gS              
CL  =  ______  
             3ν          
(5-78)

Note that under laminar flow, the exponent of the discharge rating is β = 3 (Eq. 5-77), and the rating is a function of the internal friction, or internal viscosity, represented by the kinematic viscosity ν. Thus, laminar flow is a function of temperture.

Given Eq. 5-77, the mean velocity in laminar flow, v = q /ym, is:
                           
v  =  CL ym 2
                     
(5-79)

The turbulent Chézy discharge rating is:
                           
q  =  C S 1/2 ym 3/2
                     
(5-80)

The turbulent Manning discharge rating in SI units is:
                           
q  =  (1/n) S 1/2 ym 5/3
                     
(5-81a)

Likewise, in U.S. Customary units is:
                           
q  =  (1.486 / n) S 1/2 ym 5/3
                     
(5-81b)

It is seen that the exponent of the rating varies from β = 3 for laminar flow (Eq. 5-77), to β = 3/2 for turbulent Chézy friction (Eq. 5-80), or β = 5/3 for turbulent Manning friction (Eq. 5-81). In uniform surface flow, values of β in the range between laminar and turbulent represent the condition of mixed laminar-turbulent flow (Section 1.3).

The Vedernikov number is:
 
             (β - 1) v              
V  =  ____________  
             (g y )1/2          

(5-82)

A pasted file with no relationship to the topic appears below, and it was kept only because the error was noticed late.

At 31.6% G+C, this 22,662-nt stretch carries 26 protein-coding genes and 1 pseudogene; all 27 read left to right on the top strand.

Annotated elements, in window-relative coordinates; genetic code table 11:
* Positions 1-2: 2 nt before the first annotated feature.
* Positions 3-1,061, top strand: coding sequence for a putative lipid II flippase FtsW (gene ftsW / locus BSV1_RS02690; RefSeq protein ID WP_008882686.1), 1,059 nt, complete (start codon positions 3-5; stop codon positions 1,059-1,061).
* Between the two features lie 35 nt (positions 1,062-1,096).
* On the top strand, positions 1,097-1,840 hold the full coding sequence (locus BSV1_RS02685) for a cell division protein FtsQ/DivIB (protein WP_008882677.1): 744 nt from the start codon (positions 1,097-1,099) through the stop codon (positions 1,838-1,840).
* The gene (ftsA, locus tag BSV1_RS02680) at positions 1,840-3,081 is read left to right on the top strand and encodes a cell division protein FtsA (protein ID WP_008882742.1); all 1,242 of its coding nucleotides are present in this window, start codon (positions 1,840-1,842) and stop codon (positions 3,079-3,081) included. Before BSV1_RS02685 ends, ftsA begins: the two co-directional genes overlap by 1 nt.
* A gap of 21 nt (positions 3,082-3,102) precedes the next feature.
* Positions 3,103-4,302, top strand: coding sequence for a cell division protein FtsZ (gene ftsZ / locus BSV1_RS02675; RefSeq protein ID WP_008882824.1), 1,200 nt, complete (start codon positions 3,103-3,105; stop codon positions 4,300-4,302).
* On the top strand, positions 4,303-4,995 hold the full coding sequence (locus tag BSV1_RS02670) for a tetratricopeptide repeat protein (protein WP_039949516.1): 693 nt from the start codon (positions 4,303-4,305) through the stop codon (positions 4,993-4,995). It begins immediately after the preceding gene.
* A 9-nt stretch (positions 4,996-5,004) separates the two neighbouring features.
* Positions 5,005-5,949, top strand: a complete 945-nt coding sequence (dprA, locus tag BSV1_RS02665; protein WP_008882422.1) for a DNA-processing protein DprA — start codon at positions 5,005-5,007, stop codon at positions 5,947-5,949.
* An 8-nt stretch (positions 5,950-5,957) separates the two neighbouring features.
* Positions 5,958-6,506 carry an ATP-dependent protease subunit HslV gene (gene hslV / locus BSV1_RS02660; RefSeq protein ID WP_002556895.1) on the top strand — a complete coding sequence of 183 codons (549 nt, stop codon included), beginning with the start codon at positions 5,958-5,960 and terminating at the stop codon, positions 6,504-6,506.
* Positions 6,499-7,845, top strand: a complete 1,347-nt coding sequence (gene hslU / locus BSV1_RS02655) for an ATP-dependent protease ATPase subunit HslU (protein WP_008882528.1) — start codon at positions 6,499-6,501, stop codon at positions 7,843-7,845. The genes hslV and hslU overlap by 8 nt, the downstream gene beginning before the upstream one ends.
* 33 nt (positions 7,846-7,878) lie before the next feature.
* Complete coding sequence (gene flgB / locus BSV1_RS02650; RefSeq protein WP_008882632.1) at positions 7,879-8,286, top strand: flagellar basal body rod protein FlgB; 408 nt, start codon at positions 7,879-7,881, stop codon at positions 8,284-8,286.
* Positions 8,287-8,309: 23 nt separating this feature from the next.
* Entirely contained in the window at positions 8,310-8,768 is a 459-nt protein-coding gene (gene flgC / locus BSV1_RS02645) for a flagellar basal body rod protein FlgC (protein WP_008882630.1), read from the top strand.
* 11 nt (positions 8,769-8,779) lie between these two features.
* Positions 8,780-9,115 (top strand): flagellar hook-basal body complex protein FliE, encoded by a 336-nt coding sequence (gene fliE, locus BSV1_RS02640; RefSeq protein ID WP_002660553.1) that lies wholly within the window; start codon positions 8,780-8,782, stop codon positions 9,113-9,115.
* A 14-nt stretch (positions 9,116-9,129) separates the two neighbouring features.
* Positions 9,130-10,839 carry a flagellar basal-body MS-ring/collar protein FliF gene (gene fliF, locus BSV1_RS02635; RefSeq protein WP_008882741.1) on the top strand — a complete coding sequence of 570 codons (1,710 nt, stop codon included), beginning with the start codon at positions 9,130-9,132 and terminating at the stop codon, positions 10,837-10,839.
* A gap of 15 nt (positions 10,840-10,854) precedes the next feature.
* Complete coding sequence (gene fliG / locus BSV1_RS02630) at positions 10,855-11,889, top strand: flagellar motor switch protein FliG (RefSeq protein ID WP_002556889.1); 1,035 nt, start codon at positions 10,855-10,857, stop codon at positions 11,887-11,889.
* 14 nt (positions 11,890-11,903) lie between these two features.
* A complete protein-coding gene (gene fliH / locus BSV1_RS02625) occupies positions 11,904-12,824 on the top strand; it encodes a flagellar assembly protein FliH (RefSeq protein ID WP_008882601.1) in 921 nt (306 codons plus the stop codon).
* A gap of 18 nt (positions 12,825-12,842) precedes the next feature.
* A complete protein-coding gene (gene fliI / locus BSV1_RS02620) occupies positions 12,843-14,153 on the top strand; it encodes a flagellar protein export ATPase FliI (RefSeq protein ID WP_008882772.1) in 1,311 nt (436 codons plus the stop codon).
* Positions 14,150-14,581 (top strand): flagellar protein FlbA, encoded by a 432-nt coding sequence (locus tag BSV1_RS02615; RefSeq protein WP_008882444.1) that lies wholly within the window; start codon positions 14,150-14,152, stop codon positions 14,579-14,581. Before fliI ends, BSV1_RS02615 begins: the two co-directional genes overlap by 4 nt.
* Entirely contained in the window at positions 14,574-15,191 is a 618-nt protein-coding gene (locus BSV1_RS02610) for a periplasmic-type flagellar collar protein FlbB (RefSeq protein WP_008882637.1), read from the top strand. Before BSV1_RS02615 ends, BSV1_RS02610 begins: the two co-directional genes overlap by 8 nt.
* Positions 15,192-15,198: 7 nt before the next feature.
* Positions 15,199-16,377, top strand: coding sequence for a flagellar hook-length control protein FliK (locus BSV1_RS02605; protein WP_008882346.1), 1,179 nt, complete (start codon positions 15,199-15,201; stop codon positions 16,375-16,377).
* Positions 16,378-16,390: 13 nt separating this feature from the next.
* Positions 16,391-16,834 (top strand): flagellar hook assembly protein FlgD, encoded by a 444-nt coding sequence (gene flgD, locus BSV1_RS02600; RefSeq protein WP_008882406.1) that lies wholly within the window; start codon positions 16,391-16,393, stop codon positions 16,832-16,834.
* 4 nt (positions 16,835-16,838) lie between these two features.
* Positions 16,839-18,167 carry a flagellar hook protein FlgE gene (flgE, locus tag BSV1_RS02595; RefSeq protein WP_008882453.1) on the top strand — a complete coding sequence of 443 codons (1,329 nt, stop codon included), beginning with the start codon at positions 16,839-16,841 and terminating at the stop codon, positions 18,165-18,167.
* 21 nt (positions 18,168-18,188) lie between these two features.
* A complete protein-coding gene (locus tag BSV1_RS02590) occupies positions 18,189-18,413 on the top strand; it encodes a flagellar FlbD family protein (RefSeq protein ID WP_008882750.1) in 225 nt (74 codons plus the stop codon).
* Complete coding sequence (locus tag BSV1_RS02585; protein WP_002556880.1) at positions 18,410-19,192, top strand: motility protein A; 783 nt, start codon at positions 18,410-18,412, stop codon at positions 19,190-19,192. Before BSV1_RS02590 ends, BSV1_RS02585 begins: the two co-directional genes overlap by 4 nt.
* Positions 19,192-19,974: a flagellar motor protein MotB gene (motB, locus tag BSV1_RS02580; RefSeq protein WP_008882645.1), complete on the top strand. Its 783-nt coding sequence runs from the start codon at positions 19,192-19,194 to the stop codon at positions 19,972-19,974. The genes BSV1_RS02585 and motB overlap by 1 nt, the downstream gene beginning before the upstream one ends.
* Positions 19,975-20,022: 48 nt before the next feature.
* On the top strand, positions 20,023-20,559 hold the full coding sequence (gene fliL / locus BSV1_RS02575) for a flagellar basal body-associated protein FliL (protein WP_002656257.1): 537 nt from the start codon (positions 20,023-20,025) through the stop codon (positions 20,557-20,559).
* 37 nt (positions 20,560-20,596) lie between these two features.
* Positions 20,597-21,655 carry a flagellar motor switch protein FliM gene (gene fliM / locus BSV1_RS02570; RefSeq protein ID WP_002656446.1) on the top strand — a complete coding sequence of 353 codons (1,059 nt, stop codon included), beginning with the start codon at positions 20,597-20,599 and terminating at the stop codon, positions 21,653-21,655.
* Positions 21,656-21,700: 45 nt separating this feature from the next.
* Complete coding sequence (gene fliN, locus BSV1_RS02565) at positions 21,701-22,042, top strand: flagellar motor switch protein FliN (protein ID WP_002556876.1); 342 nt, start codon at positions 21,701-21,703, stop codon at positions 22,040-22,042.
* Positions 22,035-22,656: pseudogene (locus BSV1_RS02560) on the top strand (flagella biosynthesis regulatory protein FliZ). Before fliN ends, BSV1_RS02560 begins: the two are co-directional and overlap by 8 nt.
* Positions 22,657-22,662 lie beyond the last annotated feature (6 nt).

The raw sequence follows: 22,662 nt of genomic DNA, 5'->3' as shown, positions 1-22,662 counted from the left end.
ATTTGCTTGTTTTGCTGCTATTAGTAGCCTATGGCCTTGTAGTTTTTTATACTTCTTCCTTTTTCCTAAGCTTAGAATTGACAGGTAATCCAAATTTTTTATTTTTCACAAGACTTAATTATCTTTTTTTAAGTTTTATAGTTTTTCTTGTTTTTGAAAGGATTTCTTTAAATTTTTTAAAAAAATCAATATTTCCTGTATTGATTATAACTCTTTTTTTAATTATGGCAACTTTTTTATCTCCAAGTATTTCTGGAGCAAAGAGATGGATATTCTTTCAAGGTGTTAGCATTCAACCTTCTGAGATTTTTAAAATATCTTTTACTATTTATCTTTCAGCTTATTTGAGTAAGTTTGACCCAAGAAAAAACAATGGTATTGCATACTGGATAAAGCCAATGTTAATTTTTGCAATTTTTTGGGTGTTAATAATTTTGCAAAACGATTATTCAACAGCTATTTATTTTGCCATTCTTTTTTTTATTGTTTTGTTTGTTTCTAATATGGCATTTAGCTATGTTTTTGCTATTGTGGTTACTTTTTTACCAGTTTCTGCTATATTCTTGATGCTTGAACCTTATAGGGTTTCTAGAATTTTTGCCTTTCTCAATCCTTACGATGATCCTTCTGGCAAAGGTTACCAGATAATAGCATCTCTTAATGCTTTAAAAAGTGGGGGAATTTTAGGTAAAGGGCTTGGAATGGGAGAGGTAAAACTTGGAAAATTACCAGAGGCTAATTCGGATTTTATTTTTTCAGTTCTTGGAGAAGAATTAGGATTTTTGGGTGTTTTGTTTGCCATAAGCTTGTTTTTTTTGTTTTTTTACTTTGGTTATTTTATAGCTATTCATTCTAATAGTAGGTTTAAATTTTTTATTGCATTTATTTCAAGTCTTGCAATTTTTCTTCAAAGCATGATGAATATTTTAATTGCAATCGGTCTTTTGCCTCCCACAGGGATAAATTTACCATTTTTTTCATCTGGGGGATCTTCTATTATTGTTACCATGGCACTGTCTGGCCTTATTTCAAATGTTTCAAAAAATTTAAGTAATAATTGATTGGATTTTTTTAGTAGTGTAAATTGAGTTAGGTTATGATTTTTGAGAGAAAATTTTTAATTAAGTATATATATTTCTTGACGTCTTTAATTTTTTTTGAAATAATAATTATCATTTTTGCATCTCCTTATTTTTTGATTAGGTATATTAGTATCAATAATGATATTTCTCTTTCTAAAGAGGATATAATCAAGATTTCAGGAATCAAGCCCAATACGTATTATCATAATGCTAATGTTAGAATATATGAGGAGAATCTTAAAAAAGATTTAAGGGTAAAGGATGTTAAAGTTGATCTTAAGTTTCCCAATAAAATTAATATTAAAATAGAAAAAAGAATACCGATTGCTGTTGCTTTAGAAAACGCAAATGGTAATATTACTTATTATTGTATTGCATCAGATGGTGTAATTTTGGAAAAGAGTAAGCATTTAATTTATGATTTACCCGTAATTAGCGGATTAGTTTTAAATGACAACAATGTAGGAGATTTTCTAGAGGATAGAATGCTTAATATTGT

Under V  =  1, the flow is neutrally stable, promoting the development of roll waves (Fig. 5-17). The relation between the exponent β and the Vedernikov number V  is described below.


Relation between exponent β and Vedernikov number

  • Under laminar conditions:  β = 3. Thus, V  =  2 F. Therefore, under laminar conditions, the flow becomes unstable when F  =  0.5.

  • Under turbulent Chézy conditions:  β = 1.5. Thus, V  =  0.5 F. Therefore, under turbulent Chézy conditions, the flow becomes unstable when F  =  2.

  • Under turbulent Manning conditions:  β = 5/3. Thus, V  =  (2/3) F. Therefore, under turbulent Manning conditions, the flow becomes unstable when F  =  3/2, i.e., F  =  1.5.



Roll waves on the spillway at Turner reservoir,

Fig. 5-17  Roll waves on the spillway at Turner reservoir, San Diego County, California.


QUESTIONS

[Problems]   [References]      [Top]   [Uniform Flow]   [Chézy Formula]   [Manning Formula]   [Manning Roughness]   [Computation of Uniform Flow]   [Computation of Flow Discharge]   [Uniform Surface Flow]  

  1. When does uniform flow become unstable?

  2. What is the Chezy formula based on?

  3. What is the difference between the Manning and Chezy formulas?

  4. What is the minimum value of Manning's n that can be achieved in practice?